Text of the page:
CPSC 329 Software Development Fall 2010

CPSC 329 Course Information

Course Description

This course continues the study of programming by focusing on software design, development, and verification - the skills beyond fluency in a particular language which are necessary for developing large, reliable programs. Topics include object-oriented design, using APIs, and testing and verification. Techniques common in modern software development will also be studied. Specific techniques may include GUIs and event-driven programming, multi-threading, client-server networking, fault tolerant computing, stream programming, and security. This course is required for the major in computer science. It includes a required lab component.


Stina Bridgeman
Lansing 312, x3614

Course Web Page


You are expected to regularly consult the course web page for announcements, assignments, and most handouts.


Head First Object-Oriented Analysis and Design
McLaughlin, Pollice, & West
O'Reilly, 2006

This book should be in stock at the bookstore.

We will make limited use of a second text:

Object-Oriented Design and Patterns, 2nd ed.
Wiley, 2006

A copy is on reserve in the library. It is not in stock at the bookstore, but you can purchase a copy at amazon.com or a variety of other online retailers if you wish.

Additional material will be handed out or posted on the course webpage.


CPSC 225

Rationale, Aims, & Objectives

This course completes the programming sequence begun by CPSC 124 and 225 - CPSC 124 introduces the basic ideas of programming along with the syntax and semantics of the Java programming language, CPSC 225 focuses on common data structures as the organizational building blocks of programs, and this course addresses the process of creating good software.

This course has three main goals:

  • developing strategies to provide direction in the software development process, to keep from getting stuck, and to make the process of creating large programs more manageable and successful
  • developing principles of good design, good coding practices, and strategies for producing robust and correct code
  • developing a habit of reflection for self-improvement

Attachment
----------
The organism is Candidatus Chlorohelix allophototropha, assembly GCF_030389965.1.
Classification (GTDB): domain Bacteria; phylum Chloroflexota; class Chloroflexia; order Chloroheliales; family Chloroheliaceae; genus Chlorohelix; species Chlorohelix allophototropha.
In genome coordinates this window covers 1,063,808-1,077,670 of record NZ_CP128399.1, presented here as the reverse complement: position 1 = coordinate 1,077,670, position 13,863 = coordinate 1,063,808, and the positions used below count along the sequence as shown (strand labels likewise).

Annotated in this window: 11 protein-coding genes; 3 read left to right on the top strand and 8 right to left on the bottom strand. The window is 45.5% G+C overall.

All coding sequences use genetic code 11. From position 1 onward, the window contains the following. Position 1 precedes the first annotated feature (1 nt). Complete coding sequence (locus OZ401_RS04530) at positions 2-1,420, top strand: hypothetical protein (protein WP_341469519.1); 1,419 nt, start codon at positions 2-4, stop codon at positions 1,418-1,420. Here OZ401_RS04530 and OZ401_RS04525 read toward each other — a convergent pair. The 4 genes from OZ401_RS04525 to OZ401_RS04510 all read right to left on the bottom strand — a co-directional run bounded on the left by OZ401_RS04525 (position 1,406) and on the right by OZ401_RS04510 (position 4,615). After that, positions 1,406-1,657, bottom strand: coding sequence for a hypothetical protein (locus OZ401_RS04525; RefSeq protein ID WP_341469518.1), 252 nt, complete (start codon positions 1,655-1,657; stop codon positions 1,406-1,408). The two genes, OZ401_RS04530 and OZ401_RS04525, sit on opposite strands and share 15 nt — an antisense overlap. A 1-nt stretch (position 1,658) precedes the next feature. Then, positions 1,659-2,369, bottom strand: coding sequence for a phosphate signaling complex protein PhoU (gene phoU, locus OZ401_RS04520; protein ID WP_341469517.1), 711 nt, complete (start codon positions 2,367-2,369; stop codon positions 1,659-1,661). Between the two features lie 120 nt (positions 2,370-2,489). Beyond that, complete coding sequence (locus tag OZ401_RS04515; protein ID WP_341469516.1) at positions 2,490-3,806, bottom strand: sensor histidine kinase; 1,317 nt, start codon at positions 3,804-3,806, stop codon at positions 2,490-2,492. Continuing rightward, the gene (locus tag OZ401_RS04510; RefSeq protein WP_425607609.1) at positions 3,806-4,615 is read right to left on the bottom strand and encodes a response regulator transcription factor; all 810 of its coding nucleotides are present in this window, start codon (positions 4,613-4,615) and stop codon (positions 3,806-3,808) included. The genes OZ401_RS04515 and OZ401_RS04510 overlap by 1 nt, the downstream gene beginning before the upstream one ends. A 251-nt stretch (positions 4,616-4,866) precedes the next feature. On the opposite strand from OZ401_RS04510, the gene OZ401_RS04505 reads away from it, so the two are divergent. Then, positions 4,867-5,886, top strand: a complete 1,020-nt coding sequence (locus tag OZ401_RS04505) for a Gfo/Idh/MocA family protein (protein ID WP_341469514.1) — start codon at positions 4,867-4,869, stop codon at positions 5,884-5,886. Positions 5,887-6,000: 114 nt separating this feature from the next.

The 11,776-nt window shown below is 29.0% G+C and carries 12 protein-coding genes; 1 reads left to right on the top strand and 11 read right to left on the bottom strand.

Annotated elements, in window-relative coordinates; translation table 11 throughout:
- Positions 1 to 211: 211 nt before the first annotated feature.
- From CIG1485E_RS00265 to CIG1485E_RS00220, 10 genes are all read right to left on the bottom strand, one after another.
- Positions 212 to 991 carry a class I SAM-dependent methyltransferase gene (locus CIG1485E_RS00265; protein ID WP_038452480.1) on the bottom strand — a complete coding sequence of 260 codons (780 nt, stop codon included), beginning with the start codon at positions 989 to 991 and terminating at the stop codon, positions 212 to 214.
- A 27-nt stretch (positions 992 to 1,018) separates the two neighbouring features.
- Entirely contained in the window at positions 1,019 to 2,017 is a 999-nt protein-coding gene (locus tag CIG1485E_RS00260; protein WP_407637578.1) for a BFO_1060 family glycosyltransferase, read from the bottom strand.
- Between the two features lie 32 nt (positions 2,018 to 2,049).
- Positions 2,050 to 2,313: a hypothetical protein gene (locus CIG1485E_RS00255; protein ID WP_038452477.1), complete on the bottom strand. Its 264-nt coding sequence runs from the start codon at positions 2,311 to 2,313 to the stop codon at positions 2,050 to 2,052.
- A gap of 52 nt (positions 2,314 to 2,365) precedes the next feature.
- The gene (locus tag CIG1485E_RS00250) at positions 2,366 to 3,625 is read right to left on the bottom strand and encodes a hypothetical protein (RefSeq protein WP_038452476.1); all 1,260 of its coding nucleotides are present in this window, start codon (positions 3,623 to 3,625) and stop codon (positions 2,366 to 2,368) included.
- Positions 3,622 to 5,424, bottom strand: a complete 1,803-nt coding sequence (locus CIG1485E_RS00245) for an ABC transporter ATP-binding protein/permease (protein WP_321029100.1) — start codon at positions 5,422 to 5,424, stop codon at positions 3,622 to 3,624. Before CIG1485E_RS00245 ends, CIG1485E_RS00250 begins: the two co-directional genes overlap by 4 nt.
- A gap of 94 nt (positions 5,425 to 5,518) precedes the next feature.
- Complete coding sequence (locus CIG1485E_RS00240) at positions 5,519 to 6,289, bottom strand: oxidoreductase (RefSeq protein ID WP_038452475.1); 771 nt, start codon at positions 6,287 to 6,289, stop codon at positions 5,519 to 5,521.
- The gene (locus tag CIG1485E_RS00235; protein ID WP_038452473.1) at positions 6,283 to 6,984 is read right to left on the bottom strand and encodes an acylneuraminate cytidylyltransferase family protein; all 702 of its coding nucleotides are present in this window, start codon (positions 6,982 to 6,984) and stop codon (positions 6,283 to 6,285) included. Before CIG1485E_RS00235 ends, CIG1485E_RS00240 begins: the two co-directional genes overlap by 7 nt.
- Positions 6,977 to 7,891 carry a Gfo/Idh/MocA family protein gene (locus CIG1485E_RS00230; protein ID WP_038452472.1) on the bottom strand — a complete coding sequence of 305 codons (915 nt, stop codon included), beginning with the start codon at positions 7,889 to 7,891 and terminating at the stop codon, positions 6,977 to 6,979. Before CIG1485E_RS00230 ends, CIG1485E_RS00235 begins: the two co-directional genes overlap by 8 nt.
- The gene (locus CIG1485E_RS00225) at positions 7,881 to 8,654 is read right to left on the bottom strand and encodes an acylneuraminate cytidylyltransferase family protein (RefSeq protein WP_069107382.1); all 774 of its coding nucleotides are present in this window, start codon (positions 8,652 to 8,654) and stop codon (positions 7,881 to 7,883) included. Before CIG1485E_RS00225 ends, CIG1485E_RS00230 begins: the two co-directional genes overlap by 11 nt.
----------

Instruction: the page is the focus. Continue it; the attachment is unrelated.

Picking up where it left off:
Developing strategies for approaching the process of software development is essential: eventually everyone will reach a point where the program is too large to be able to just start coding and pound out something successfully. Large programs require planning and organization, particularly when the program is too large to be implemented by a single person.

A second major theme in this course is design: a design is an essential intermediate step between specifications and implementation, having a design is essential for working in a team, and a good design makes it easier to create a program that is correct and which can grow with new features.

Finally, learning from experience is crucial for becoming a good developer, designer, and programmer. Much about the material in this course is not black-and-white: there are many judgement calls and many instances where you just have to know what to do. As a result, many of the skills in this course are things that are developed over many years. The third goal of this course is to set the process of gaining - and learning from - experience in motion.

Course Content Overview

The course material can be roughly divided into three areas: a process for developing software, creating good software, and things the modern software often contains.

Software Development Process: One major topic of the course is how to make the process of creating a large program smoother and more successful. We will study both an approach to help guide the process and strategies for dealing with particular phases of the development process. Specific topics include:

  • requirements gathering
  • use cases and use case diagrams
  • determining classes, state, and behaviors
  • basic UML diagrams and notation
  • identifying architecturally significant features
  • feature driven, use case driven, and test case driven implementation

Creating Good Software: There's more to software development that just getting a program that works. A well-designed and well-written program is easier to create and easier to extend with new features, and careful testing raises confidence that the program works correctly. Specific topics include:

  • object-oriented design principles
  • design patterns
  • good coding practices and code quality
  • programming by contract and defensive programming
  • unit and systems testing
  • white-box, black-box, and gray-box testing
  • test coverage

Things You Find in Modern Software: We will also look at several topics that come up frequently in modern software, including:

  • GUIs and event-driven programming
  • threads
  • the client-server model of networking

The emphasis will be on using the Java API for these tasks, though some general concepts will be considered. These topics will also serve as illustrations for some of the design patterns discussed.

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